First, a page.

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Sink keeps assets in blind trust; out of her sight but also the public's

When Alex Sink became Florida's top financial watchdog almost three years ago, she put her assets in a Sink2 blind trust, which she said would help her avoid conflicts of interest.

Yet Sink's effort to avoid potential conflicts and hold herself to a self-proclaimed higher standard has an unintended consequence: There is less public disclosure about her finances than other officials and greater uncertainty as to whether she is deciding matters in which she may have a financial interest.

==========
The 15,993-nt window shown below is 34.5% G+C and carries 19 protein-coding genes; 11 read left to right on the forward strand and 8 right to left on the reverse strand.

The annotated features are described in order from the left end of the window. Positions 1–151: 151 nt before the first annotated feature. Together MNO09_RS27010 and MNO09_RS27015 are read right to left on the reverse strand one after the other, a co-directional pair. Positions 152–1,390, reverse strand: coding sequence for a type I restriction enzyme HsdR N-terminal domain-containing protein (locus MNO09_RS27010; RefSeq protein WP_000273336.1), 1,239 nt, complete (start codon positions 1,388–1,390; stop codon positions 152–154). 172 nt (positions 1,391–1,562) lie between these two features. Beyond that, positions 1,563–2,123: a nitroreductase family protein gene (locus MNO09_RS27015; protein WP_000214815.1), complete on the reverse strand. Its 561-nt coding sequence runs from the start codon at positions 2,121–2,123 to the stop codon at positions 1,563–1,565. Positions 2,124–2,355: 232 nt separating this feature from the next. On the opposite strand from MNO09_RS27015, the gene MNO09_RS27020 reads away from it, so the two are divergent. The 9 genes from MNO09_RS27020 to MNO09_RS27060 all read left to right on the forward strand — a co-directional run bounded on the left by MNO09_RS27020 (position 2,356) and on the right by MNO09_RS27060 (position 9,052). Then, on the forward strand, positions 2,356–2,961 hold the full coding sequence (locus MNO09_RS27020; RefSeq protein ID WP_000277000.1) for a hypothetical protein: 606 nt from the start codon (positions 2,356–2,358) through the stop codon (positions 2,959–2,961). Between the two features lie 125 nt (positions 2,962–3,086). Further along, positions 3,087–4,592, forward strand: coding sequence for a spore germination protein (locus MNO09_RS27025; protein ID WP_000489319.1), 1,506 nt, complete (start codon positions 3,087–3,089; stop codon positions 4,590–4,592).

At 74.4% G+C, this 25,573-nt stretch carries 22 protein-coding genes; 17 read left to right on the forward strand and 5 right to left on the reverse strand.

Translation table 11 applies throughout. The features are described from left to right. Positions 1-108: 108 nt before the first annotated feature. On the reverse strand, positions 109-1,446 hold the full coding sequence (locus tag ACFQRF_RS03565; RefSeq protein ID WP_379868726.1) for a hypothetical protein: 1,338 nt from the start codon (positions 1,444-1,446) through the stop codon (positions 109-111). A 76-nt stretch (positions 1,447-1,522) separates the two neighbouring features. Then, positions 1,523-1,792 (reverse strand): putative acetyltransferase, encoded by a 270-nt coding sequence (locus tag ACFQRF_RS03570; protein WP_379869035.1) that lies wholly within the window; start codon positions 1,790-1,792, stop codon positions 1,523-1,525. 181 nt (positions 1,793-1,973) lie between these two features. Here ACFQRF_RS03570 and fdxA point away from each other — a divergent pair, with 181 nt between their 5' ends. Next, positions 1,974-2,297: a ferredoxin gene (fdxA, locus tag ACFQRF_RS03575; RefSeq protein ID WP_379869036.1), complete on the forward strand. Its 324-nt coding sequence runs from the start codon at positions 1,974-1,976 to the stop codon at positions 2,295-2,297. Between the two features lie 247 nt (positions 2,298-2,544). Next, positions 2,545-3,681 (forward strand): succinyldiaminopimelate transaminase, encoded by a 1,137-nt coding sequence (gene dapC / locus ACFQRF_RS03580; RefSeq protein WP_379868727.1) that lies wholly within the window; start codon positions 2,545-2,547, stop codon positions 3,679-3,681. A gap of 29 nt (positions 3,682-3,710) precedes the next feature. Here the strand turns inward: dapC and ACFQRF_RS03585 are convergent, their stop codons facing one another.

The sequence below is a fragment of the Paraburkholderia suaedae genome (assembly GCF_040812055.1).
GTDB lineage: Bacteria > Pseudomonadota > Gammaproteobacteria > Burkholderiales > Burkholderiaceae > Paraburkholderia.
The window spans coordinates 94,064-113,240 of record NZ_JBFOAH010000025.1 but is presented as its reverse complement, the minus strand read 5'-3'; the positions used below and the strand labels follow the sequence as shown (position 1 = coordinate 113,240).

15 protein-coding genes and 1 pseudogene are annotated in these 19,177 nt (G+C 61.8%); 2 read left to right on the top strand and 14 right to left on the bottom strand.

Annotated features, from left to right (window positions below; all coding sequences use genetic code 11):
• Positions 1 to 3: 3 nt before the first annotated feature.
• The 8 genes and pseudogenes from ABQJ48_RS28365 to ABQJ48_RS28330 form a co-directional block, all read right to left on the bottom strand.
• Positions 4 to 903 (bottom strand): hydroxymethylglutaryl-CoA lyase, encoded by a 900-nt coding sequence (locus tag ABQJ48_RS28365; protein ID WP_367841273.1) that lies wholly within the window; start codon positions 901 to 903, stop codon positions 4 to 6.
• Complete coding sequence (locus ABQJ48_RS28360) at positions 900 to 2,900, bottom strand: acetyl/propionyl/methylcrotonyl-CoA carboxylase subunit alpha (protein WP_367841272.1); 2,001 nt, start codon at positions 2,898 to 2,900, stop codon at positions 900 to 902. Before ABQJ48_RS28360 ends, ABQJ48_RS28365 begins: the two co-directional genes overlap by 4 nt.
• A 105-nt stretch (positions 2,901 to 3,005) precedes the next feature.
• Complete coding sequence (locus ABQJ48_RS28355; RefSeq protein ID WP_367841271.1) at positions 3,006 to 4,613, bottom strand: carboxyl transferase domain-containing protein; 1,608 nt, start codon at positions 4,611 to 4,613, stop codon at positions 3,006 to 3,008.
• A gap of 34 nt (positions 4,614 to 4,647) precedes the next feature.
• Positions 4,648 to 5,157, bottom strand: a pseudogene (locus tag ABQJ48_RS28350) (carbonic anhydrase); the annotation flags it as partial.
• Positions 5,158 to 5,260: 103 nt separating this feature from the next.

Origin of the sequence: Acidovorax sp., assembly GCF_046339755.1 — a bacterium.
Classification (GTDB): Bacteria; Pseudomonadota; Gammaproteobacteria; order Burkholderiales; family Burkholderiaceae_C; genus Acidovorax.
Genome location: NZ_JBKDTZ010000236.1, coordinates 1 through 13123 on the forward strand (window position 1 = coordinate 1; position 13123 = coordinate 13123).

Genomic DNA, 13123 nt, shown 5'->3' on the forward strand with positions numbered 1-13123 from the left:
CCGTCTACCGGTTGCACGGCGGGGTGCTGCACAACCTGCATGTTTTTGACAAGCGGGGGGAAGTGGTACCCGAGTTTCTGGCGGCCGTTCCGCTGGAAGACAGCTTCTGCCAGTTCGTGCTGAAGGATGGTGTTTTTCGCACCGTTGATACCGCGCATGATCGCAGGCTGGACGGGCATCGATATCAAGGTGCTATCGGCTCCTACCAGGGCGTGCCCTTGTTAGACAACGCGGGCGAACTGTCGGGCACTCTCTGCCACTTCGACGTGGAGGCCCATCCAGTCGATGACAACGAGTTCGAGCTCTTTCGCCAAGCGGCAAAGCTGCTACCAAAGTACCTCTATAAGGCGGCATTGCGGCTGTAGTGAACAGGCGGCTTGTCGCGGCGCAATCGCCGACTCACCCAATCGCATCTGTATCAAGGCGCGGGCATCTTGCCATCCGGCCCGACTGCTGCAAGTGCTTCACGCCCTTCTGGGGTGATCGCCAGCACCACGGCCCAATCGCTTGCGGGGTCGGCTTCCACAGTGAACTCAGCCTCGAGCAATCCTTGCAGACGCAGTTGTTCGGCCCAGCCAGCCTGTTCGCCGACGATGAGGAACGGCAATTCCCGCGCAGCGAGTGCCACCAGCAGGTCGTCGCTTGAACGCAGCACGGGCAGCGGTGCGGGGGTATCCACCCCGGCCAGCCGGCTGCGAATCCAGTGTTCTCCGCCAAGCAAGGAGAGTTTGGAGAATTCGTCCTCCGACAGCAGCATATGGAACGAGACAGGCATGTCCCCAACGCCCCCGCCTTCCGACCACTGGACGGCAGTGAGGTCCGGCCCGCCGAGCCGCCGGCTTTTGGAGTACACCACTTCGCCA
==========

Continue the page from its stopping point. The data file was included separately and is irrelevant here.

Why? Because blind trusts are not regulated in Florida and there are no rules guaranteeing that officeholders' financial dealings are being handled independent of their public duties.

In fact, the Florida Commission on Ethics once ruled that one of Sink's predecessors could not avoid conflicts of interest by creating a blind trust and parking his financial holdings in it. Now a candidate for governor, Sink dismisses the reasoning, saying her blind trust is still the best way to go above and beyond the state's ethics laws.

"It's blind because I don't know what's in there. "


-- Adam Smith